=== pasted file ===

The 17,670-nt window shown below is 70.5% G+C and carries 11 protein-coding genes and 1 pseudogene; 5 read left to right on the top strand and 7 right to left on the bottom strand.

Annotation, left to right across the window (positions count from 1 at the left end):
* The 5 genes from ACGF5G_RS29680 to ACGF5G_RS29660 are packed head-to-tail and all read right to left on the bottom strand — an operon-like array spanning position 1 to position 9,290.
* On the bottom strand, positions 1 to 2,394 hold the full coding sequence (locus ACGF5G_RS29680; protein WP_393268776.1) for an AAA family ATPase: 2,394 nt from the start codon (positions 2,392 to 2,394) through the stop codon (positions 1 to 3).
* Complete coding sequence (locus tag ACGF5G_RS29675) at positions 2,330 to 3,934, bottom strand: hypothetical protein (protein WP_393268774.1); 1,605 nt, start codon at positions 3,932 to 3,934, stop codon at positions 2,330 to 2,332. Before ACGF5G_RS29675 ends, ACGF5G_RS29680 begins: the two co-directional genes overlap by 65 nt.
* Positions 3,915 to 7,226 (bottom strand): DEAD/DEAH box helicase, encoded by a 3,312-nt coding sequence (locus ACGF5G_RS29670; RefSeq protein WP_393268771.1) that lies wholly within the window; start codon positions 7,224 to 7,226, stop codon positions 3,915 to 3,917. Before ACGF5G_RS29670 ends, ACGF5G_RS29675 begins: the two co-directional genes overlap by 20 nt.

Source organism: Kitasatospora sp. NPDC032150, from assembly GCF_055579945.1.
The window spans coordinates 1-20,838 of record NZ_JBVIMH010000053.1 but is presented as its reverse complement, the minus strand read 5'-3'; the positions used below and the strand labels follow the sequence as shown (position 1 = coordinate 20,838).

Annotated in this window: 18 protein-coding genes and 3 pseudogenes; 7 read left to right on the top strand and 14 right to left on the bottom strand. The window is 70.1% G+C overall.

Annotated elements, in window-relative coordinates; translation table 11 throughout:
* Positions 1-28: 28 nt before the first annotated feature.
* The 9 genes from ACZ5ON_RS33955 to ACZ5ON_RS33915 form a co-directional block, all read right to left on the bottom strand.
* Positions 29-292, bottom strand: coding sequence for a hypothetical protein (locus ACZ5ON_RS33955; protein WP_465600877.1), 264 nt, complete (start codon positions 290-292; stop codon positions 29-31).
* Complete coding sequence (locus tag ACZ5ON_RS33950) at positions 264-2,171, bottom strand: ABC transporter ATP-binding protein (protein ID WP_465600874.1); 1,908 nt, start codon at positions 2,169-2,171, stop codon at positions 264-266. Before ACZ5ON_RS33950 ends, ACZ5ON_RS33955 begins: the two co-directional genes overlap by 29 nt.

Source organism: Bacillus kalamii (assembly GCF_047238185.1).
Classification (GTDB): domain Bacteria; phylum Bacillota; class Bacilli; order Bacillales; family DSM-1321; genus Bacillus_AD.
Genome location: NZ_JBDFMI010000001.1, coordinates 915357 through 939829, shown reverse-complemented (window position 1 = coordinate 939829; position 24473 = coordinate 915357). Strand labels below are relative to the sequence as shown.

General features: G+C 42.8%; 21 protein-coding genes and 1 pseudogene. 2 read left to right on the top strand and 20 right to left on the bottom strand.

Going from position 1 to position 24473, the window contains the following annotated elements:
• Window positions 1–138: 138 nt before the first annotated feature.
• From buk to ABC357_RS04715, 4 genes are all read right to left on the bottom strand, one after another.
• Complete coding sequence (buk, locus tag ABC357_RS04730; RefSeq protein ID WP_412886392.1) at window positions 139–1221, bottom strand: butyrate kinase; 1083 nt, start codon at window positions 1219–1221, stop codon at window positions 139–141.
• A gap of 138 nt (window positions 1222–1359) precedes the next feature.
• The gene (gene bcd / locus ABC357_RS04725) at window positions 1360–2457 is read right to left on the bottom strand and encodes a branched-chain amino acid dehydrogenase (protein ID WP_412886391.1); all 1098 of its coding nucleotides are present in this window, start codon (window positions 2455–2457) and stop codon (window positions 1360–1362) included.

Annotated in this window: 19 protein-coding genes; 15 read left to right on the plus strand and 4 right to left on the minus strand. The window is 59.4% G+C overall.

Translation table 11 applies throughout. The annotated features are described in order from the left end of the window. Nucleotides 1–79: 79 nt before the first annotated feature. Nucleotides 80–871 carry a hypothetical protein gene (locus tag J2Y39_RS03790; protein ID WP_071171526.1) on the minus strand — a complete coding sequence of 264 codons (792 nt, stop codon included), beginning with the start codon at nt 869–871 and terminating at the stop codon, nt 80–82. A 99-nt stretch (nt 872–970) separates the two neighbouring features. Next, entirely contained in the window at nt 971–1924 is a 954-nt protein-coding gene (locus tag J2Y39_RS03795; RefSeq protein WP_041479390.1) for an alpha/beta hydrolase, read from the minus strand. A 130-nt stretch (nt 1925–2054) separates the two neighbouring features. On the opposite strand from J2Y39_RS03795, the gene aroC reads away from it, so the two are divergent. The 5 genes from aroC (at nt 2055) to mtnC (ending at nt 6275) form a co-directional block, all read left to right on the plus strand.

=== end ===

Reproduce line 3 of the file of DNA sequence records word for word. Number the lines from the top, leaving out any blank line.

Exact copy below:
* The 5 genes from ACGF5G_RS29680 to ACGF5G_RS29660 are packed head-to-tail and all read right to left on the bottom strand — an operon-like array spanning position 1 to position 9,290.